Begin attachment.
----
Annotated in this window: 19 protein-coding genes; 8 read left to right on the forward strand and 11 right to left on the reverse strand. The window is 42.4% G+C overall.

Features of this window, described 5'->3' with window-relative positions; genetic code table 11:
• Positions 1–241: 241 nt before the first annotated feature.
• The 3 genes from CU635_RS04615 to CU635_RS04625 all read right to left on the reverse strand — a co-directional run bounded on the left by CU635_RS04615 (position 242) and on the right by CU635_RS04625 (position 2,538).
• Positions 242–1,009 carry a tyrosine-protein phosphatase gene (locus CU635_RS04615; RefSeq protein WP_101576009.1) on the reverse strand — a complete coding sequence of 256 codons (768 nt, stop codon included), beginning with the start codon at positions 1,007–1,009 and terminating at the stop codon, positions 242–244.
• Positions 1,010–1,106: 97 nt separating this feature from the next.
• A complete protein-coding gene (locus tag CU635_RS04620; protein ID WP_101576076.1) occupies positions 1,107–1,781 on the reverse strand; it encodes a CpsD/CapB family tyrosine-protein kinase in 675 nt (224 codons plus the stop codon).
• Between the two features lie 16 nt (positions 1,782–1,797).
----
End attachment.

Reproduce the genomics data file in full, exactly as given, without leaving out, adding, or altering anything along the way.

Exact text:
Annotated in this window: 19 protein-coding genes; 8 read left to right on the forward strand and 11 right to left on the reverse strand. The window is 42.4% G+C overall.

Features of this window, described 5'->3' with window-relative positions; genetic code table 11:
• Positions 1–241: 241 nt before the first annotated feature.
• The 3 genes from CU635_RS04615 to CU635_RS04625 all read right to left on the reverse strand — a co-directional run bounded on the left by CU635_RS04615 (position 242) and on the right by CU635_RS04625 (position 2,538).
• Positions 242–1,009 carry a tyrosine-protein phosphatase gene (locus CU635_RS04615; RefSeq protein WP_101576009.1) on the reverse strand — a complete coding sequence of 256 codons (768 nt, stop codon included), beginning with the start codon at positions 1,007–1,009 and terminating at the stop codon, positions 242–244.
• Positions 1,010–1,106: 97 nt separating this feature from the next.
• A complete protein-coding gene (locus tag CU635_RS04620; protein ID WP_101576076.1) occupies positions 1,107–1,781 on the reverse strand; it encodes a CpsD/CapB family tyrosine-protein kinase in 675 nt (224 codons plus the stop codon).
• Between the two features lie 16 nt (positions 1,782–1,797).